A co-op brewery launched in a cowshed becomes modern success
A co-operative of Welsh brewers who set up in a converted cowshed near the site of the country’s first Bronze Age brewery has become a 21st century success story.
Cwrw Llyn, Welsh for “Beer Lake”, a cooperative group made up of 12 friends. They started brewing on a commercial scale last May and recently moved to larger, more modern premises at Nefyn, Gwynedd thanks to funding from the Rural Development Plan for Wales – an amalgam of European Union and Welsh Government funds.
Not only is the brewery’s locations steeped in history, so are the names which it has given to its beers. The cooperative’s first beer is a traditional bitter named Brenin Enlli after Bardsey Island’s last-known king.
The second, a golden ale, is named Seithenyn, after one of the Three Immortal Drunkards of the Isle of Britain, who according to legend was responsible for the sea-defences of Cantre’r Gwaelod, but neglected them one night because of his drunkenness, allowing the sea to overrun them.
Myrddin ap Dafydd, a member of the collective who is also an accomplished poet, said: “There is a fascinating history to beer making in the area and we want to tell this at a heritage centre we are hoping to build, along with a new micro brewery, a kiln and a visitor centre where people can come and see the beer being made.”
He added that archaeologists believe they have discovered the oldest brewery in Wales at Porth Neigwl – only 10 miles from his home at Llwyndyrys, where the group first started to brew beer.
“They found a wooden trough dating back to the Bronze Age 3,000 years ago with specs of grain inside, as well as other evidence to confirm that beer was being made,” said Mr ap Dafydd.
“There is a fascinating history to beer-making in the area and we hope to tell this at a heritage centre we are hoping to build, along with a new micro brewery, a kiln and a visitor centre where people can come and see the beer being made.”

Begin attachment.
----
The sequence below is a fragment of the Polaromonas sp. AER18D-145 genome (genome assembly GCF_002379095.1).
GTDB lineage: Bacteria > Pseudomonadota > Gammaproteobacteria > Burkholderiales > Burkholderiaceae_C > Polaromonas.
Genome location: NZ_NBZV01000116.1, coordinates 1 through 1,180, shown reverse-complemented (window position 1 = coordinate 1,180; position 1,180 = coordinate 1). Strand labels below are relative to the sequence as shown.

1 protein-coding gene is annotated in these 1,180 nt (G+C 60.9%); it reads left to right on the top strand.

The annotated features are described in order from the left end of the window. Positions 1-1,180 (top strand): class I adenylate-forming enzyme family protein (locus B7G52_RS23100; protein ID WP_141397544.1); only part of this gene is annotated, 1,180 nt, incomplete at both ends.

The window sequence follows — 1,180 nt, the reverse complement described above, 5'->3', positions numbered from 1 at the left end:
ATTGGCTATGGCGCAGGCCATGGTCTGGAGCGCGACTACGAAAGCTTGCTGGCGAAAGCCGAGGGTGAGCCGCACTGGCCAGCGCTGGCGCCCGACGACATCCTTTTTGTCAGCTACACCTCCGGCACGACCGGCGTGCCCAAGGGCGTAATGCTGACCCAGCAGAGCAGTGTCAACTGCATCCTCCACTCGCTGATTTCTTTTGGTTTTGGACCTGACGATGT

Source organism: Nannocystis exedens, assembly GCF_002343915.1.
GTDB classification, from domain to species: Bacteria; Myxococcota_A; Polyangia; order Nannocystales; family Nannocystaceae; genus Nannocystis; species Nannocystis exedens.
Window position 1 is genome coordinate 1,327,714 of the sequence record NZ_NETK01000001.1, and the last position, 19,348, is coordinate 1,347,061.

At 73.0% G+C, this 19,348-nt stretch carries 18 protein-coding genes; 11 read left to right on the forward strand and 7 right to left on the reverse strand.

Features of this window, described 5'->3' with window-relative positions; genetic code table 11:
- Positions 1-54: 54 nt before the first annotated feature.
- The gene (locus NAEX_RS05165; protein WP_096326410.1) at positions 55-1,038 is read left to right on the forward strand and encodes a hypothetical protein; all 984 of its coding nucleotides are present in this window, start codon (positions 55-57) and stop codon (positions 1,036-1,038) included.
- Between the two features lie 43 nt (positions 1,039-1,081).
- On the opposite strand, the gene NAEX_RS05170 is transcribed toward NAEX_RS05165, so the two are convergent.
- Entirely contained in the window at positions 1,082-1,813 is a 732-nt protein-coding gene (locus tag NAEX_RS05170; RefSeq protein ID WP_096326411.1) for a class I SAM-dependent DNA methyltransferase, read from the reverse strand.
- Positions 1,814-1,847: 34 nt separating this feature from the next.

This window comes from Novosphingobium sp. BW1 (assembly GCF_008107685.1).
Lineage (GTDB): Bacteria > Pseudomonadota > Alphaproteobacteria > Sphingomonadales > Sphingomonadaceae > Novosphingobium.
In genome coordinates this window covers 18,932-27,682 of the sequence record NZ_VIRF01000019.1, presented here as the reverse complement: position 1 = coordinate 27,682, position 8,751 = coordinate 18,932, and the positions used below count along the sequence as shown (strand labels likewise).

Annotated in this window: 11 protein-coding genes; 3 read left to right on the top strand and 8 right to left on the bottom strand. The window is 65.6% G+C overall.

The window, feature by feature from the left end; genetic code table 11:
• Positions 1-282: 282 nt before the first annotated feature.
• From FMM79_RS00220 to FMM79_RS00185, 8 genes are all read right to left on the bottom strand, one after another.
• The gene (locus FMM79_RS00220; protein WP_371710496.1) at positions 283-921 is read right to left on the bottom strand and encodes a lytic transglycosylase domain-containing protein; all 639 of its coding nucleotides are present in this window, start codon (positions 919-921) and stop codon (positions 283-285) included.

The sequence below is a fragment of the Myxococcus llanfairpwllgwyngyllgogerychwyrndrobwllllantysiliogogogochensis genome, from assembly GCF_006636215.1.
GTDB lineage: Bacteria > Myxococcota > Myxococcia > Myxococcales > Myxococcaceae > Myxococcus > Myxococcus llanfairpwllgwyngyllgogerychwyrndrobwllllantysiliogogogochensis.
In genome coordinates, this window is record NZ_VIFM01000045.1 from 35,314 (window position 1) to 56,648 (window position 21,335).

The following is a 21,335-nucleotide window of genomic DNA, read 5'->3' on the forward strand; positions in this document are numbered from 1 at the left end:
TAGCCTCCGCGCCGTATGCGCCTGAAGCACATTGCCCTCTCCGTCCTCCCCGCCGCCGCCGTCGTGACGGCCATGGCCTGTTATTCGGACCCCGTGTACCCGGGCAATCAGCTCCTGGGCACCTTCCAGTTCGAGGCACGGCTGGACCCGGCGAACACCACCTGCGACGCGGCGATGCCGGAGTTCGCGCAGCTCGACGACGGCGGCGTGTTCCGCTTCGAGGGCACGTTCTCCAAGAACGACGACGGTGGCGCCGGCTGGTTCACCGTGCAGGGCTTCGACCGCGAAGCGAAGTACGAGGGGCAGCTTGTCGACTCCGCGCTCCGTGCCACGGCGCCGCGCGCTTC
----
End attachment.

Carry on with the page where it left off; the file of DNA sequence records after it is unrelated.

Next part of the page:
While the move to new premises has enabled Cwrw Llyn to treble its production to 30 barrels of beer a week and meet a growing demand from local pubs and hotels, the group holds even more ambitious plans for the future.
The friends’ ambitions include growing their own barley to make a truly local pint. But despite including three farmers, the group currently source their malt barley from a company in Nottingham.
“One of our members grew eight acres last year for animal feed,” said Mr ap Dafydd. “We sent some of this away to be analysed and the results showed that it would be perfect for beer production.”
Deputy Minister for Agriculture, Food and Fisheries Alun Davies said: “Cwrw Llyn is one of many small businesses in rural Wales that are being helped to prosper and grow by the RDP.
“The group’s plans to combine its brewing activity with a tourist attraction show how food and drink has been intertwined with our identity and culture for hundreds of years.
“Capitalising on these links to create an extra string to their bow is an excellent example of how we can make the most of our excellent produce to encourage food tourism in Wales. I wish them the very best of luck for the future.”